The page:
SCIENCE, TECHNOLOGY & SOCIETY
Spring 2020 (Deactivations ONLY)
Race, Sci, & Global
This course examines how the practice of sorting humans into distinct races is connected to the rise of modern science and to the economic globalization sparked by Columbus' arrival in the Americas in 1492. By examining the trajectory of race in science from the Iberian conquest of the Americas until the present, we will examine the ways in which colonial logics and structures persist into the present and the ways they've been disrupted by various revolutionary, anti-colonial, and anti-racist movements. Along the way, we will observe how cultural ideas about race have been woven into the conceptual fabric of modern scientific disciplines such as anthropology, biology, psychology, and sociology and how these disciplines have sought to redeem themselves from their racist pasts.
HSOC 219 - Race, Science, and Globalization
Every Other Term
Your department or program fields a variety of courses to meet distinct educational needs. Please explain how this course fits into your department's plan for participating in the general education curriculum of the College. The sector panel will want to know what is distinctive about this course along with the other courses your department lists in the sector that makes them suitable for the sector requirement.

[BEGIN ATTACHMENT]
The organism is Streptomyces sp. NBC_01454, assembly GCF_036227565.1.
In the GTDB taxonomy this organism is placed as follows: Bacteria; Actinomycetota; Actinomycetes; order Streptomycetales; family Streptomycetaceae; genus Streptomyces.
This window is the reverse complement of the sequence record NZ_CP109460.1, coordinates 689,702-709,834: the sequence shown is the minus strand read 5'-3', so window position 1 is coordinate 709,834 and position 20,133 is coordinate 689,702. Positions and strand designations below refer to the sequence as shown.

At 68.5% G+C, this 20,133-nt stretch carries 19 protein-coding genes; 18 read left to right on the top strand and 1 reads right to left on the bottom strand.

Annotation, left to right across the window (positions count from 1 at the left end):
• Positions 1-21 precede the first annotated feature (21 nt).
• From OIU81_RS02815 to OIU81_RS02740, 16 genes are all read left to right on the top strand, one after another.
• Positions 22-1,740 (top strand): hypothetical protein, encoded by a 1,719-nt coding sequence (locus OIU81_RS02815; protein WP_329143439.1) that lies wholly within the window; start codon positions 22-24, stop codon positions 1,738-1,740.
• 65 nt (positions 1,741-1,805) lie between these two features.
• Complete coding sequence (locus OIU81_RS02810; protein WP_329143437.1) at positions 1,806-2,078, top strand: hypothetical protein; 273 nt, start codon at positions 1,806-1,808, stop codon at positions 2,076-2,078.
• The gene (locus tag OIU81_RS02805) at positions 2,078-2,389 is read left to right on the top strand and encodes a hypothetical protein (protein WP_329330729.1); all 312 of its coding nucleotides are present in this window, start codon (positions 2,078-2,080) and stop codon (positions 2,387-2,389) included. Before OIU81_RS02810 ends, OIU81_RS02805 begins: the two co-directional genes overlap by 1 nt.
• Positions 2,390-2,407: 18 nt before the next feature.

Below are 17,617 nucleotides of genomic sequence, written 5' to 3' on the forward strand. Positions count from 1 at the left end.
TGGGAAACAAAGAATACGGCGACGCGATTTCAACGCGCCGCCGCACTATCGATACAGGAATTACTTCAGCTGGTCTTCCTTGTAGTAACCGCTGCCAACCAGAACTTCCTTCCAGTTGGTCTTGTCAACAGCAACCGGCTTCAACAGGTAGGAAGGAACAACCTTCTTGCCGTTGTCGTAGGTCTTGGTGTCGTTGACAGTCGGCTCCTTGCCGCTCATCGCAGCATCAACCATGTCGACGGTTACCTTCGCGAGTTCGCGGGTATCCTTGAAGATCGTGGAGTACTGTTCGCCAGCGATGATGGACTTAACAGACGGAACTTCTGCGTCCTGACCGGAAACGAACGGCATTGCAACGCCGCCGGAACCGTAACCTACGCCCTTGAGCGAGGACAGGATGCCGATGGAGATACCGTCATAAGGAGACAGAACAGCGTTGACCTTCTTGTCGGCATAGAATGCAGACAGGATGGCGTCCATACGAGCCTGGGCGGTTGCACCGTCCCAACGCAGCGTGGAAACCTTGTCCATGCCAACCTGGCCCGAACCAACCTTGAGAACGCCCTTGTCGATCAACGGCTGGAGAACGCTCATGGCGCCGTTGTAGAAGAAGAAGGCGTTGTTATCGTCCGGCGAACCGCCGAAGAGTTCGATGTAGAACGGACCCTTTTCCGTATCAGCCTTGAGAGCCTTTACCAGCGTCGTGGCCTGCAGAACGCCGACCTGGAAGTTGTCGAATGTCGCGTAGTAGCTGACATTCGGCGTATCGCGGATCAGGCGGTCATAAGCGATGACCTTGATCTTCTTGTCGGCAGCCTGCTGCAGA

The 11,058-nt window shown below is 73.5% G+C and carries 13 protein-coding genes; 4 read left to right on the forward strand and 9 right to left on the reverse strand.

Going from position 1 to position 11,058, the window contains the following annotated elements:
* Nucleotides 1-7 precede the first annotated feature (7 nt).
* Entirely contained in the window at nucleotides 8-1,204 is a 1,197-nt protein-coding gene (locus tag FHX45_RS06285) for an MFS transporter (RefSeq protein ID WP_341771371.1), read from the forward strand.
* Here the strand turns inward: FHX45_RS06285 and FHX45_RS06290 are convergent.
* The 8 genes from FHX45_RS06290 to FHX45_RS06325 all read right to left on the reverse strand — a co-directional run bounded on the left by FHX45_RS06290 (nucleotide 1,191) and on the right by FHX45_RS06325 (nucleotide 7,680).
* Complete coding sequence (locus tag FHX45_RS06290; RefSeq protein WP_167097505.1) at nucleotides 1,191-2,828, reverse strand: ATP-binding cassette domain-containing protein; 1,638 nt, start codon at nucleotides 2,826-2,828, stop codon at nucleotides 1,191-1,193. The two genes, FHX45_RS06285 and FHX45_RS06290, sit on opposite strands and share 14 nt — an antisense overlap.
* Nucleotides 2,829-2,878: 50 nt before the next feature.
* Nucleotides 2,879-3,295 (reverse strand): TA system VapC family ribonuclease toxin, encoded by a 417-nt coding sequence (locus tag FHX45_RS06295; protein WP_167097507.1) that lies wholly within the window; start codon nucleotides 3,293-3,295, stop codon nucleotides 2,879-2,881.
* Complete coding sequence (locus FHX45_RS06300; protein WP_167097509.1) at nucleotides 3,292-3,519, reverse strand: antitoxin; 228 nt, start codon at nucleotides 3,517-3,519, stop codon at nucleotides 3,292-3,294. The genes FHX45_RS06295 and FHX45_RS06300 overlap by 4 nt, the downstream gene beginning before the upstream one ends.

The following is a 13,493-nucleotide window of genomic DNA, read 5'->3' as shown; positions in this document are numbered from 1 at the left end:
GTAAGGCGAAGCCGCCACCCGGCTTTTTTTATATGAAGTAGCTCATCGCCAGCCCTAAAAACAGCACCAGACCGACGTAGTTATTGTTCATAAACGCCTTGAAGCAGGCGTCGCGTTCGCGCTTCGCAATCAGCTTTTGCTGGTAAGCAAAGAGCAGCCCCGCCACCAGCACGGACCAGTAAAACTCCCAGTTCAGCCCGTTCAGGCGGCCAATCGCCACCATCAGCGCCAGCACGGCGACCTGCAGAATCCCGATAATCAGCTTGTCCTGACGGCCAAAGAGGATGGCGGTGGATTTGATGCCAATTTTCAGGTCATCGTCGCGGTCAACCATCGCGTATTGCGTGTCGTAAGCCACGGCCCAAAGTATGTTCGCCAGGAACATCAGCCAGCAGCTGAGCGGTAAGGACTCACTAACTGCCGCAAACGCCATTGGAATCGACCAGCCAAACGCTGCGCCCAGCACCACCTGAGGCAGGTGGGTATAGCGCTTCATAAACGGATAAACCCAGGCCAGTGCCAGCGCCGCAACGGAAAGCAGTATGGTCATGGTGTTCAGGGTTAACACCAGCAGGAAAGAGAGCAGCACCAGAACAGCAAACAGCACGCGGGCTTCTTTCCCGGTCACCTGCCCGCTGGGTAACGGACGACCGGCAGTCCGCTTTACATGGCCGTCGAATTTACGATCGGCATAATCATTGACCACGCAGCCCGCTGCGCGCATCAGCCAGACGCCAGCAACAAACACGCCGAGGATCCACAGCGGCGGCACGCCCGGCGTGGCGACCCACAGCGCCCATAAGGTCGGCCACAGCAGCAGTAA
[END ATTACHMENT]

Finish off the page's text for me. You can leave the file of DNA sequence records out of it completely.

The course falls squarely under humanities and social sciences and will teach method-related skills. The subject matter is pertinent and is sure to draw much interest from the Penn student body. Dr. Gil-Riano is an expert precisely on this topic and will likely keep offering this course for years to come.
One-term course offered either term
Humanities & Social Science Sector
Undergraduate elective for STSC major (Majors are required to take 7 of these electives)
Understanding and historicizing conceptions of race
Considering implications of these for present and future society
5 precis of readings (500 words max)
5 postings (paragraph length 300 words max) on historical actors from the readings
1 critical commentary on secondary source (5 minutes in class)
1 short essay on a primary source (1500 words)
1 final essay - critical analysis of course themes (2500 words)
Sector II - History and Tradition